4 Tips To Beat Shin Splints & Run Pain Free

Nov 22, 2017

Running and exercise is fantastic and has many, many benefits for your health and also wellbeing, but sometimes injuries creep in. Shin splints typically refers to inflammation of the muscle attachment to the shin bone, but pain in the shin can also be caused by bone stress fracture, issues with circulation, nerve entrapments and tendon pain. If in doubt seek a professional diagnosis…

Don’t do too much too soon!

If you are new to running (or returning from an extended break!), it will take some time to build your distance safely. Your bones, tendons and muscles need to be gradually and consistently exposed to faster and longer runs so that they have time to adapt (get stronger and better endurance). Every runner is different but a simple rule for beginners is to start with 20-30 minutes of walking and running (walk 60 seconds, jog 60 seconds, repeat). Gradually increase your running time and reduce your walking time over 4-6 weeks.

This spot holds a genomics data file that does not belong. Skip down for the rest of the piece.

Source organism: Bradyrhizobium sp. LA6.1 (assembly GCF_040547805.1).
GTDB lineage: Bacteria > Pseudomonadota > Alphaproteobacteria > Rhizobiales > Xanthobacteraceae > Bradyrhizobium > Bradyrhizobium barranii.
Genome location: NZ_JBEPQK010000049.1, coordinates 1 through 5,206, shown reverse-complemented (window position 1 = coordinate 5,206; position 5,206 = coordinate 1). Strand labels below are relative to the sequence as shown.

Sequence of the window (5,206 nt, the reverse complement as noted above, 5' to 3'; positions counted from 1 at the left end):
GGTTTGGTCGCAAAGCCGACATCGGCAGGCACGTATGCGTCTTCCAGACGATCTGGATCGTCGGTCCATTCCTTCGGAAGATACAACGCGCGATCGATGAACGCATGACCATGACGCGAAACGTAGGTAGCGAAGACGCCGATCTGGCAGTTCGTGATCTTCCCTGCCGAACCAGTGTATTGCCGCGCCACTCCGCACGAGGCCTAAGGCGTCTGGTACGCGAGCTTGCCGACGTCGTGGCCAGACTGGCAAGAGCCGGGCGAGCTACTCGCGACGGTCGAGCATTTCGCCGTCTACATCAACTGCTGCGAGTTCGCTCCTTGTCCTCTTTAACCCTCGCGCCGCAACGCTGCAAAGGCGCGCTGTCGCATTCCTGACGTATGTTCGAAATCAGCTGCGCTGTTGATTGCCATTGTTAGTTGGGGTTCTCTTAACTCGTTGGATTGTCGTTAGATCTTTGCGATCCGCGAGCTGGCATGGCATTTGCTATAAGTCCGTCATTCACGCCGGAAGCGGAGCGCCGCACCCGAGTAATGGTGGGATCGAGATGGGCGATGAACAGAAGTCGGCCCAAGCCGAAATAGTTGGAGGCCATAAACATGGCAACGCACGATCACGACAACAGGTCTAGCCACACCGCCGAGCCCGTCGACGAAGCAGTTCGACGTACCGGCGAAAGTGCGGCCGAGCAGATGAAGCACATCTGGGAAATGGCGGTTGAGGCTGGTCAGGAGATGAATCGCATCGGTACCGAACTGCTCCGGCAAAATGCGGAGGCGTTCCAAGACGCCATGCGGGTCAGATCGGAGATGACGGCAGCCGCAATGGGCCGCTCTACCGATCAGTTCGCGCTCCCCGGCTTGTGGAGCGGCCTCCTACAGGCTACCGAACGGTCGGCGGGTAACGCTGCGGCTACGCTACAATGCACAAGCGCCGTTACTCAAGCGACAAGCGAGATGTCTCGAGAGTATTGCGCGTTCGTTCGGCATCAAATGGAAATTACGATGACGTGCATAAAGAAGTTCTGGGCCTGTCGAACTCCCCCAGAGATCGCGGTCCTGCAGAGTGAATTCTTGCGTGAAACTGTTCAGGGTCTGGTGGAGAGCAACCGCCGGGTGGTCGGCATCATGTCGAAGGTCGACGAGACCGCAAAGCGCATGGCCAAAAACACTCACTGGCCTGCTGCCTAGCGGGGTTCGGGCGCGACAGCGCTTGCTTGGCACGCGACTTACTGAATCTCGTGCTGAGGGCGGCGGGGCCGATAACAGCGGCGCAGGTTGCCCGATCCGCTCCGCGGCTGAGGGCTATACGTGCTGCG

Use supportive footwear!

Incorrect footwear is another big reason that runners get sore shins. Minimalist shoes are popular amongst runners (and non runners) but it doesn’t necessarily mean they are the right fit for you! Not sure which is the right shoe for you? Get professional advice as it could save you months of pain and frustration! Our team of podiatrists at Torquay Sports Medicine have up to date knowledge on current range of footwear and orthotic devices.  

And throw out your old, worn shoes!

Strengthen and train your glutes!

Your deep glutes are a group of muscles that control how much your hip rotates and therefore how much your knee can track inwards. A simple test of how well your glutes are working to control your knee is the single leg squat – can you keep your hips level and your knee in line with your toes? The picture shows a bad technique.  

Glute control and activation exercises like crab walks, lunges and step ups are amazingly effective exercises at improving how efficient your glutes are and should be a part of EVERY runner’s training program.

Roll out your tightness

Foam rolling, while initially uncomfortable, is one of the easiest ways to keep on top of tight muscles. Aim to roll out your calves, hamstrings and quadriceps for about a minute on each area. The best time to use your roller is the day following a run.

If you are still struggling, regular myotherapy can help release those stubborn points.

The team at Torquay Sports Medicine are trained in biomechanical assessment and running analysis. If you are a runner struggling with shin splints, or any other pain, we would be excited to help! Book online today!